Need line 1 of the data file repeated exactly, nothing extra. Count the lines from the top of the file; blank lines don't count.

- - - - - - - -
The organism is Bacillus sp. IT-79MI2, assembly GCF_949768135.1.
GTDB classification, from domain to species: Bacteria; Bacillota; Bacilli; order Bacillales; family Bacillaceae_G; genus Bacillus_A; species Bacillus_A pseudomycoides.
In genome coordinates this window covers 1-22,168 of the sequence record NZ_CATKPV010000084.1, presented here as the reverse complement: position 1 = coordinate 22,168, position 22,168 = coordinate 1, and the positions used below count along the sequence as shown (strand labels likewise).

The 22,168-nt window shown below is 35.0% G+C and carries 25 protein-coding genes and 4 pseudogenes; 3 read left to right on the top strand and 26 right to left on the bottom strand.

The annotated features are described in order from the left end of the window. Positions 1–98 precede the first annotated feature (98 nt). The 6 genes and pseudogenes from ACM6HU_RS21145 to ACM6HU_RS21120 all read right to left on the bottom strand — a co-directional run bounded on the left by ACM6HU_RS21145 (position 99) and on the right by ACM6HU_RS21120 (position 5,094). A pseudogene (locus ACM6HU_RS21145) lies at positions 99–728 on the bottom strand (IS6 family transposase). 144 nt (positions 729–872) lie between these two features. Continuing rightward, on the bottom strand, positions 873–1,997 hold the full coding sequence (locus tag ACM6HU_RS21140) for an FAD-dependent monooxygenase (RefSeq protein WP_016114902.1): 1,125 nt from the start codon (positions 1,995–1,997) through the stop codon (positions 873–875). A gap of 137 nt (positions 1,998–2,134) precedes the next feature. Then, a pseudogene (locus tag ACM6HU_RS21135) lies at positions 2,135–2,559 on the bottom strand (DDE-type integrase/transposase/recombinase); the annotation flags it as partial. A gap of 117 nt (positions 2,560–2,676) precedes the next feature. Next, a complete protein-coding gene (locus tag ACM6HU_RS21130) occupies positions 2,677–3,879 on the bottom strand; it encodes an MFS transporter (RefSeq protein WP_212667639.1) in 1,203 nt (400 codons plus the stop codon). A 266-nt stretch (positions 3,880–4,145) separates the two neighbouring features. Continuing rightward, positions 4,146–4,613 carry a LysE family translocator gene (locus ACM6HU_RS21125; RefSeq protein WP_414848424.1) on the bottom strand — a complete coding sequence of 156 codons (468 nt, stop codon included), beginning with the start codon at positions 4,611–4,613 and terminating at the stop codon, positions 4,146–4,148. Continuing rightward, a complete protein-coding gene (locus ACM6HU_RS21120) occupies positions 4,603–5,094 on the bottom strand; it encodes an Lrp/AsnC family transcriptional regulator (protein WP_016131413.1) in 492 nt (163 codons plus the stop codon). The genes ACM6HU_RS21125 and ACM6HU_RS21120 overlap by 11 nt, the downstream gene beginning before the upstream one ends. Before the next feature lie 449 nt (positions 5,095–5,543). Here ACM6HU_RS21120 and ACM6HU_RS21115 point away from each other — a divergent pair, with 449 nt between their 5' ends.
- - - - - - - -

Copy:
The organism is Bacillus sp. IT-79MI2, assembly GCF_949768135.1.